Application Deadline Approaching for Pilot Program to Increase Primary Care Payment
Some primary care physicians have understandably taken a "show-me-the-money" approach to the patient-centered medical home (PCMH). They want to know that the investment is going to be worth the considerable time, effort and -- of course -- money before implementing the PCMH model.
trailblazers who believe in this model and already are transforming their
practices stand prepared to reap the benefits in seven select markets when CMS
puts the patient-centered model to the test in its Comprehensive Primary
Care Initiative. But time is
short. The deadline to apply is July 20.
Although the CPC Initiative will affect our members in only seven specific areas initially, it could have far-reaching effects on the future of our specialty. Once CMS is able to show that the initiative meets the triple aim of providing better health and better care at a lower cost, HHS has the discretion to expand the program more broadly.
In short, if this succeeds for practices and payers in the test markets, we all stand to benefit.
So will the CPC Initiative actually show us the money?
CMS is offering a well-outlined program for these markets and has provided clear guidance on what participating practices will receive for Medicare patients.
- CMS will offer a blended payment model that combines fee-for-service with a per-patient, per-month care coordination fee ranging from $8 to $40 with an average of $20. Participating private payers also will offer their own per-patient, per-month fees. Medicaid also is participating in some markets.
- Participating private payers also may offer their own per-patient, per-month care management fees and /or other care coordination support services.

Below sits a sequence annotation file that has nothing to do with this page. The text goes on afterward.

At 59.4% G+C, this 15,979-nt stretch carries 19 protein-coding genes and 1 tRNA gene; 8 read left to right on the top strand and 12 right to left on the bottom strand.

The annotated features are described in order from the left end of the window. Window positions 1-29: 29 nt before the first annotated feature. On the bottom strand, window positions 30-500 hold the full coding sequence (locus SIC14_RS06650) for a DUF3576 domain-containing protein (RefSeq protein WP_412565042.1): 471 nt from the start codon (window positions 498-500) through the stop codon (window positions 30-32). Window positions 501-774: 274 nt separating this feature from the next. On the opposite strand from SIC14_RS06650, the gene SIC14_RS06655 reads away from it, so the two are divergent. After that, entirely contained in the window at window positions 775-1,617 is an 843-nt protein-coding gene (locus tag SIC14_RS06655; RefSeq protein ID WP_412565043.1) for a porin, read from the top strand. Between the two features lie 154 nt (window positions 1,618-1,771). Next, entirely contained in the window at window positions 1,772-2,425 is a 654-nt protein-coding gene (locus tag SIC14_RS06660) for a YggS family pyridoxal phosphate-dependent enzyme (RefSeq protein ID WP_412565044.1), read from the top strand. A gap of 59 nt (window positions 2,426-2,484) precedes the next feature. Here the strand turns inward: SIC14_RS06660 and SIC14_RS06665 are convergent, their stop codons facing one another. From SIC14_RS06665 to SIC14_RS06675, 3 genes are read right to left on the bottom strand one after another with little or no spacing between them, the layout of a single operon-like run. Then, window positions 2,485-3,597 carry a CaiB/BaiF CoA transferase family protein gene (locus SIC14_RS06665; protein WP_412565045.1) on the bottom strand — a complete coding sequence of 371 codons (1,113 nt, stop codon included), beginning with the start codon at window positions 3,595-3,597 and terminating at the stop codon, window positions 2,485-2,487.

- Participating practices also have an opportunity to participate in shared savings with both public and private payers.
The initiative seeks to foster collaboration between public and private payers to strengthen primary care with 45 commercial, federal and state insurers participating in selected markets. I urge practices in the following selected markets to complete a brief screening tool.
- Arkansas (statewide),
- Colorado (statewide),
- New Jersey (statewide),
- New York (Capital District-Hudson Valley region),
- Ohio (Cincinnati-Dayton region),
- Oklahoma (Greater Tulsa region), and
- Oregon (statewide).
Practices that meet eligibility criteria will receive an e-mail from CMS with the full application.
Up to 75 practices in each market will be selected to participate. As of July 9, more than 75 practices had started the application process in Arkansas, Colorado, New Jersey and Ohio, but only a fraction of those practices had completed the application. In both Oklahoma and Oregon, roughly 50 practices had started the application process, but only two had completed the application in Oregon and none had completed it in Oklahoma.
This program has too much potential for us to let it pass by. We must seize this opportunity. For more information, including webinars and other resources, check out our CPC Initiative webpage.
Glen Stream, M.D., M.B.I., is president of the AAFP.
Want to use this article elsewhere? Get Permissions
Search This Blog
Subscribe to receive e-mail notifications when the blog is updated.
- Primary Care: Defending What it Means and What It's Worth
- Exposing Students to Rural Health Key to Producing Rural Docs
- So You've Achieved PCMH Recognition. Now What?
- California AFP's Success Shows What Chapters, FPs Can Accomplish at State Level
- Initiatives Highlight Family Medicine as Top Choice for Students